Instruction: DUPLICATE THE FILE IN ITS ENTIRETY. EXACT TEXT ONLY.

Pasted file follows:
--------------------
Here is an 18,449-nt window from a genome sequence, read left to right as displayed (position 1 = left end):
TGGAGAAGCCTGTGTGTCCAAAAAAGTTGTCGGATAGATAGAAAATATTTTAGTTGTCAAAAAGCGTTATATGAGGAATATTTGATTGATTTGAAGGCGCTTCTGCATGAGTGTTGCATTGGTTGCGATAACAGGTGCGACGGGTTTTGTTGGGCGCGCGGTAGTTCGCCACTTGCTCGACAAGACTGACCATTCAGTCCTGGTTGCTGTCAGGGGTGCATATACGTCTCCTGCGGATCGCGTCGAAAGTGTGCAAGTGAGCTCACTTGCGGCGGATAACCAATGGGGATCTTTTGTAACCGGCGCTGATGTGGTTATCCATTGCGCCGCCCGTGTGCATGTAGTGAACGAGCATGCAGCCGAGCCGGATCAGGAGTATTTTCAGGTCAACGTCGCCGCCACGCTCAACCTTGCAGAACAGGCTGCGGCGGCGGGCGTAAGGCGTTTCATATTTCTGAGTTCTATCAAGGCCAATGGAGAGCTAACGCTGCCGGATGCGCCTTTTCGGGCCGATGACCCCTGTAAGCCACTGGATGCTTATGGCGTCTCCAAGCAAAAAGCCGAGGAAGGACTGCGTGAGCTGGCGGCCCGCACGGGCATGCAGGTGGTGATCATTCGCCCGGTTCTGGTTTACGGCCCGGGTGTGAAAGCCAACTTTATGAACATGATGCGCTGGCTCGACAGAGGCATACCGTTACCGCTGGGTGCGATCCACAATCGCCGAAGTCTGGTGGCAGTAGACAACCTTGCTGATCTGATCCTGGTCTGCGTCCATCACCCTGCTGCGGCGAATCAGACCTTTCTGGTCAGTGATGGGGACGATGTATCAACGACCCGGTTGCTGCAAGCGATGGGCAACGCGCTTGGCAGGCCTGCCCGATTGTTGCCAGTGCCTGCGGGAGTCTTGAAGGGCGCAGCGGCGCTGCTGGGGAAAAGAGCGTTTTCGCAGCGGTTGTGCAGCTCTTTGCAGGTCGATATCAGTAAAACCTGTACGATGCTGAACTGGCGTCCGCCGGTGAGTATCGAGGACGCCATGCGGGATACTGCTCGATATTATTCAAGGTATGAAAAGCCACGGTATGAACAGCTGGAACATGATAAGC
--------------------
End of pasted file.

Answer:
Here is an 18,449-nt window from a genome sequence, read left to right as displayed (position 1 = left end):
TGGAGAAGCCTGTGTGTCCAAAAAAGTTGTCGGATAGATAGAAAATATTTTAGTTGTCAAAAAGCGTTATATGAGGAATATTTGATTGATTTGAAGGCGCTTCTGCATGAGTGTTGCATTGGTTGCGATAACAGGTGCGACGGGTTTTGTTGGGCGCGCGGTAGTTCGCCACTTGCTCGACAAGACTGACCATTCAGTCCTGGTTGCTGTCAGGGGTGCATATACGTCTCCTGCGGATCGCGTCGAAAGTGTGCAAGTGAGCTCACTTGCGGCGGATAACCAATGGGGATCTTTTGTAACCGGCGCTGATGTGGTTATCCATTGCGCCGCCCGTGTGCATGTAGTGAACGAGCATGCAGCCGAGCCGGATCAGGAGTATTTTCAGGTCAACGTCGCCGCCACGCTCAACCTTGCAGAACAGGCTGCGGCGGCGGGCGTAAGGCGTTTCATATTTCTGAGTTCTATCAAGGCCAATGGAGAGCTAACGCTGCCGGATGCGCCTTTTCGGGCCGATGACCCCTGTAAGCCACTGGATGCTTATGGCGTCTCCAAGCAAAAAGCCGAGGAAGGACTGCGTGAGCTGGCGGCCCGCACGGGCATGCAGGTGGTGATCATTCGCCCGGTTCTGGTTTACGGCCCGGGTGTGAAAGCCAACTTTATGAACATGATGCGCTGGCTCGACAGAGGCATACCGTTACCGCTGGGTGCGATCCACAATCGCCGAAGTCTGGTGGCAGTAGACAACCTTGCTGATCTGATCCTGGTCTGCGTCCATCACCCTGCTGCGGCGAATCAGACCTTTCTGGTCAGTGATGGGGACGATGTATCAACGACCCGGTTGCTGCAAGCGATGGGCAACGCGCTTGGCAGGCCTGCCCGATTGTTGCCAGTGCCTGCGGGAGTCTTGAAGGGCGCAGCGGCGCTGCTGGGGAAAAGAGCGTTTTCGCAGCGGTTGTGCAGCTCTTTGCAGGTCGATATCAGTAAAACCTGTACGATGCTGAACTGGCGTCCGCCGGTGAGTATCGAGGACGCCATGCGGGATACTGCTCGATATTATTCAAGGTATGAAAAGCCACGGTATGAACAGCTGGAACATGATAAGC